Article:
• Den13. 2005. Histoire secrète de SOS-Racisme. http://www.oulala.net/Portail/spip.php?article1697. Accessed 5 Feb, 2011.

  • Duggan, Lisa. 2003. The twilight of equality? Neoliberalism cultural politics, and the attack on democracy. Boston: Beacon Press.

    Google Scholar 

  • Etienne, Balibar. 1991. Is there a neo-racism? In Race, nation, class ambiguous identities, ed. Etienne, Balibar, and Wallerstein, Immanuel, 37–67. London: Verso.

    Google Scholar 

  • Foucault, Michel. 1997. Il faut défendre la société: Cours au Collège de France, 1976. Paris: Gallimard Seuil.

    Google Scholar 

  • Gilroy, Paul. 1987. There ain’t no black in the union jack: The cultural politics of race and nation. London: Unwin Hyman.

    Google Scholar 

  • Goldberg, David Theo. 2002. The racial state. Oxford: Blackwell.

    Google Scholar 

  • Goldberg, David Theo. 2008. The threat of race: Reflections on racial neoliberalism. Oxford: Wiley-Blackwell.

    Google Scholar 

  • Goodhart, David. 2004. Too diverse? Prospect 95, February.

  • Hall, Stuart. 1997. Race, the floating signifier. Media education foundation film.

  • Hannaford, Ivan. 1996. Race: The history of an idea in the west. Baltimore: Johns Hopkins University Press.

    Google Scholar 

  • Haritaworn, Jin, Esra Erdem, and Tamsila Tauqir. 2008. Gay imperialism: The role of gender and sexuality discourses in the ‘War on Terror’. In Out of place: Silences in Queerness/Raciality, ed. Miyake, Esperanza and Kuntsman, Adi, 9–33. York: Raw Nerve Books.

    Google Scholar 

  • Kundnani, Arun. 2007. The end of tolerance: Racism in twenty-first century britain. London: Pluto Press.

    Google Scholar 

  • Lentin, Alana. 2004. Racism and anti-racism in Europe. London: Pluto Press.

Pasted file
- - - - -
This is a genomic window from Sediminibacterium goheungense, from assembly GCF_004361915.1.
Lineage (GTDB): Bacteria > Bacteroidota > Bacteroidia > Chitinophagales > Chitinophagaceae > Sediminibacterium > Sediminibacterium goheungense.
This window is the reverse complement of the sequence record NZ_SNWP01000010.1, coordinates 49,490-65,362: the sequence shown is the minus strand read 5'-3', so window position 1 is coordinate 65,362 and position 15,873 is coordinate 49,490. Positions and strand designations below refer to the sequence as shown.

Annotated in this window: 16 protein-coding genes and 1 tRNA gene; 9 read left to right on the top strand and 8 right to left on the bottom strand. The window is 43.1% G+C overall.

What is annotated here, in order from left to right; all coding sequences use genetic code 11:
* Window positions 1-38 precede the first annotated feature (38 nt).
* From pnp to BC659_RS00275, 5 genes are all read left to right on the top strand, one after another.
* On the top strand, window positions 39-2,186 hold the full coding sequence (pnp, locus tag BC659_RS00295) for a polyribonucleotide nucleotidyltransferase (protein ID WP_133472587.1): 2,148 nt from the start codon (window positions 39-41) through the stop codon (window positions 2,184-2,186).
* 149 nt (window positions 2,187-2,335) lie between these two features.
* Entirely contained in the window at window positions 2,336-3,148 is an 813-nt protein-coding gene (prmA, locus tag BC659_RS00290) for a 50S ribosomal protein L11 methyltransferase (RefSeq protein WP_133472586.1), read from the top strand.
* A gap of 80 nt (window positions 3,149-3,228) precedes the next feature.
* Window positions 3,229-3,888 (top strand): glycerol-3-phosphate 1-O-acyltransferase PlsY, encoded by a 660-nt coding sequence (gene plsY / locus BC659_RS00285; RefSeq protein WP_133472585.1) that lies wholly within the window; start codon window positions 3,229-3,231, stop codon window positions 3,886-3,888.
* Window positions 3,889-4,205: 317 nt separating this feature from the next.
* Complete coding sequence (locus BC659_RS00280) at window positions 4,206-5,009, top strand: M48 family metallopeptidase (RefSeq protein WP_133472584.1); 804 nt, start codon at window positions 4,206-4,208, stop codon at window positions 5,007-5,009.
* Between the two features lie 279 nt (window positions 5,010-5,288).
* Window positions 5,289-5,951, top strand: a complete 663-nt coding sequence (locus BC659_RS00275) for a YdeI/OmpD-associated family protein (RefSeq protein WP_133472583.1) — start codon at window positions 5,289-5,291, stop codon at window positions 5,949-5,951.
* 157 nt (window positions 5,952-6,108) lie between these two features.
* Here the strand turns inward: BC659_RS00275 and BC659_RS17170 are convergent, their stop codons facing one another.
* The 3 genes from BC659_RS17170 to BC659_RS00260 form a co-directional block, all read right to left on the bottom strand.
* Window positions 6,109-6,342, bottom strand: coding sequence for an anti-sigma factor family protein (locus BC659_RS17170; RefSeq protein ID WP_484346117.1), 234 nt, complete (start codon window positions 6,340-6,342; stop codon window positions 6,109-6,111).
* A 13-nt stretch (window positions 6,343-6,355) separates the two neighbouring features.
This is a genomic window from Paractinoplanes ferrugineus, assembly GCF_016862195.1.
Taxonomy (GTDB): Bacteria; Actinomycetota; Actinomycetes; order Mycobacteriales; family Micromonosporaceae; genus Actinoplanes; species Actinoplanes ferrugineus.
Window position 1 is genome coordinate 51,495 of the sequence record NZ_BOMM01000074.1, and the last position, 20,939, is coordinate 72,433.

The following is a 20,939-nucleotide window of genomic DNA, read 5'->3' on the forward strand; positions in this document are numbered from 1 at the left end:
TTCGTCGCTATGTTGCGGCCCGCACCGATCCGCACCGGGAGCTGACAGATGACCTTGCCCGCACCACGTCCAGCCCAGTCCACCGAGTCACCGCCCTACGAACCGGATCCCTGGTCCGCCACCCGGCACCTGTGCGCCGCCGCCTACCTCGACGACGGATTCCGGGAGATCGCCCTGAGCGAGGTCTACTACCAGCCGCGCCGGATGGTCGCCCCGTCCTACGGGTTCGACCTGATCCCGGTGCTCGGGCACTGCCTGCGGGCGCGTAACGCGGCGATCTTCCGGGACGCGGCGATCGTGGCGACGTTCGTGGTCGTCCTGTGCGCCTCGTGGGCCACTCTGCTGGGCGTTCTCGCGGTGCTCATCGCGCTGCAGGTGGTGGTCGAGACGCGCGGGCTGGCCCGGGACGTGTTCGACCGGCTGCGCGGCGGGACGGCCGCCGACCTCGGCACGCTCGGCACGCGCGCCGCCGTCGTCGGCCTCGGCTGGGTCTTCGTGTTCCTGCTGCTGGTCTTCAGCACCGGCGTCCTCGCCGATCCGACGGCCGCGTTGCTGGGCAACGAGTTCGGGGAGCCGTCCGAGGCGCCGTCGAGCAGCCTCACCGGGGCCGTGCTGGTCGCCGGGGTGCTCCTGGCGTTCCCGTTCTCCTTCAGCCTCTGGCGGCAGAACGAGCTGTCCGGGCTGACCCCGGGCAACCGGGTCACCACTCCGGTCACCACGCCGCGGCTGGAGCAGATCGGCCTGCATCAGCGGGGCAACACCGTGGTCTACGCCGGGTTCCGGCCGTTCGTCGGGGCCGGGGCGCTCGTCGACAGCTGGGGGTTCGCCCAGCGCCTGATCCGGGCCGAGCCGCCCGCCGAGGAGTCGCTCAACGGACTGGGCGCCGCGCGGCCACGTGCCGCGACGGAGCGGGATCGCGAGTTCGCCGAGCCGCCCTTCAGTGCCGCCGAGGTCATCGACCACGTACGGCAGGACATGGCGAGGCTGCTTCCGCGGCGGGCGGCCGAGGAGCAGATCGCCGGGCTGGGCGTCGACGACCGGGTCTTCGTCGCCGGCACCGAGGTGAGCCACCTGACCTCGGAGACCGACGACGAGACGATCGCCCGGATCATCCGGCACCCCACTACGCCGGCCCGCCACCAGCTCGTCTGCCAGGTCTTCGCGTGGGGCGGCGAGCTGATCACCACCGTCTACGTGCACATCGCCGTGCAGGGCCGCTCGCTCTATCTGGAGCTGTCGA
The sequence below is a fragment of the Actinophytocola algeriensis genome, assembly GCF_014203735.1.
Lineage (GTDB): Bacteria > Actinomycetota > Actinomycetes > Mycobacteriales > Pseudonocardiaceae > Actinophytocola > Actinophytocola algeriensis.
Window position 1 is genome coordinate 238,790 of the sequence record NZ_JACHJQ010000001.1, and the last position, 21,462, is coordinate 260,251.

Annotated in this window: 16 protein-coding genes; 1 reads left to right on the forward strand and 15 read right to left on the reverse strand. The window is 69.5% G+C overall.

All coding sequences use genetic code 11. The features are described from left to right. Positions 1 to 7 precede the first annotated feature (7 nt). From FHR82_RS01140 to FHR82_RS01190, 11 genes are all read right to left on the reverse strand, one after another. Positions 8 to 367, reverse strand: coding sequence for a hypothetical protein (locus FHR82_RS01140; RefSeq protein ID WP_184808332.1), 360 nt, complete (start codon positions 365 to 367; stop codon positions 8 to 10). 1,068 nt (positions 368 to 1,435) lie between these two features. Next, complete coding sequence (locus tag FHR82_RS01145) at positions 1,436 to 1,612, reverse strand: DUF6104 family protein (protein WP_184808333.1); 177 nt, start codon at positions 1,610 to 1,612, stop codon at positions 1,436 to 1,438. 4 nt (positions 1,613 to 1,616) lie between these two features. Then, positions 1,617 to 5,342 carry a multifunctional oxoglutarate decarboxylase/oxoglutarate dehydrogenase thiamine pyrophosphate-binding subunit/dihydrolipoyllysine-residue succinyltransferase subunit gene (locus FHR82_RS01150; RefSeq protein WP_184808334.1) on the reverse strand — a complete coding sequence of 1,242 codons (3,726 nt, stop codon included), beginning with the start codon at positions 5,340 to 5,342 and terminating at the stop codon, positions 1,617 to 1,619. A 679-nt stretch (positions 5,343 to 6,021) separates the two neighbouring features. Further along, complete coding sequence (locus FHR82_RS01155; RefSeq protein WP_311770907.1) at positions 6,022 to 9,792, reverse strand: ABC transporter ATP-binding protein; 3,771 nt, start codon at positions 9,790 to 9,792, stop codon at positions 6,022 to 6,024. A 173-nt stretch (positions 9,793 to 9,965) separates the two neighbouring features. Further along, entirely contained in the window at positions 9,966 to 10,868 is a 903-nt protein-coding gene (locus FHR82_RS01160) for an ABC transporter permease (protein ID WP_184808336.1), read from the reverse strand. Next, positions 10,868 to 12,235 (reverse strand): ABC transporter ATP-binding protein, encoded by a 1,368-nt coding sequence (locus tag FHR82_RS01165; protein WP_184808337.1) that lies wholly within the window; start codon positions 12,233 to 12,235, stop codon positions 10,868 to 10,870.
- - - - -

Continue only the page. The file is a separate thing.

Google Scholar 

  • Lentin, Alana., and Gavan Titley. 2011. The crises of multiculturalism: Racism in a neoliberal age. London: Zed Books.

    Google Scholar 

  • Malik, Serge. 1990. Histoire Secrète de SOS Racisme. Paris: Albin Michel.

    Google Scholar 

  • Media Education Foundation. 1997. Race, the floating signifier: Featuring stuart hall. http://www.mediaed.org/assets/products/407/transcript_407.pdf. Accessed 20 May 2011.

  • Porter, Andrew. 2011. David cameron: Migration threatens our way of life. The Telegraph, 14 April.

  • Puar, Jasbir. 2007. Terrorist assemblages: Homonationalism in queer times. Durham and London: Duke University Press.

    Google Scholar 

  • Tatchell, Peter. 2009. Speech at the centre for local policy studies summer school. http://www.youtube.com/watch?v=KJQK5el5J48&feature=related. Accessed 20 May 2011.

  • Yúdice, George. 2003. The expediency of culture: Uses of culture in the global era. Durham and London: Duke University Press.

    Google Scholar 

Download references

Author information

Authors and Affiliations

Authors

Corresponding author

Correspondence to Alana Lentin.

Rights and permissions

Reprints and Permissions

About this article

Cite this article

Lentin, A. What Happens to Anti-Racism When We Are Post Race?. Fem Leg Stud 19, 159 (2011). https://doi.org/10.1007/s10691-011-9174-5

Download citation

  • Published:

  • DOI: https://doi.org/10.1007/s10691-011-9174-5

Keywords

  • Antiracism
  • Antiracialism
  • Multiculturalism
  • Diversity